Finally, the newspaper reported that Surrey had contributed very generously to the Mansion House and other funds raised for the relief of the sufferers.

There are a number of events taking place in Godalming on Sunday, April 15, to mark the sinking of the Titanic and the bravery of Jack Phillips. These include a short memorial at the Phillips family grave at 9am; a memorial service at the restored cloister at 11am, followed by the formal re-opening of the cloister at noon; and a peal of bells from Godalming Parish Church. For more details go to:

At the Surrey History Centre in Woking on Saturday, April 21, from 2pm to 3pm, there will be a talk by TV presenter (Who Do You Think You Are) and expert genealogist Nick Barrett, based on his new book Lost Voice From The Titanic. Tickets are £5, including refreshments. To book, call 01483 518737.

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Responses to Surrey People Who Sailed On The Titanic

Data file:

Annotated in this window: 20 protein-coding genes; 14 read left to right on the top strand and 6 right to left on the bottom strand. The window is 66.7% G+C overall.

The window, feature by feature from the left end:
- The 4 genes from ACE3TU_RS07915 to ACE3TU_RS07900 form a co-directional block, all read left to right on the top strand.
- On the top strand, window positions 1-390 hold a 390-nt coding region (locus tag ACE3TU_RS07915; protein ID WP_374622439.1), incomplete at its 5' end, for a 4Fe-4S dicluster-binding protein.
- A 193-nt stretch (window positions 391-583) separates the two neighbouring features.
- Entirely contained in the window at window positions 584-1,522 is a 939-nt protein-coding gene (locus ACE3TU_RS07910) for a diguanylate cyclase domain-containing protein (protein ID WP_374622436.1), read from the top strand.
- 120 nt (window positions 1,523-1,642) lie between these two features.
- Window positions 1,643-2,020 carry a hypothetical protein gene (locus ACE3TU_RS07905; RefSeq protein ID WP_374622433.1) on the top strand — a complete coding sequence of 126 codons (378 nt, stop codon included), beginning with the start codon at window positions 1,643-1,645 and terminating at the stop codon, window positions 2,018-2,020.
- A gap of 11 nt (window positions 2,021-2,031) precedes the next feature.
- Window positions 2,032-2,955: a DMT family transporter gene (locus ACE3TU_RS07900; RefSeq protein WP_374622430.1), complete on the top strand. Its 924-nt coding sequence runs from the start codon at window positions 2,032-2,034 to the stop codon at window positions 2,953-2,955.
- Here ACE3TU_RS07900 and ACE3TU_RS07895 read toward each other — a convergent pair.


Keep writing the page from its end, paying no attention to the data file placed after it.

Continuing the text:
1. Howard Nichols

    April 18, 2012 at 9:20 am

    I have read with interest this article………..
    I am the grandson of Walter Henry Nichols described in the article. I have researched his whole life story and have all the relevant documents relating to his life from 1876 to 1960, as well as a transcript (as well as an original) of the interview with New York Times and Brooklyn Eagle.
    He led a very mysterious life during World War 1 and even now authority is unwilling to supply us with information about his life during those times.
    I present his story on an “After Dinner” circuit from Devon to the Home Counties as well as aboard many cruise ships out of the UK and the USA.
    Please visit
    For further information or contact me direct at
    I will be only too happy to help.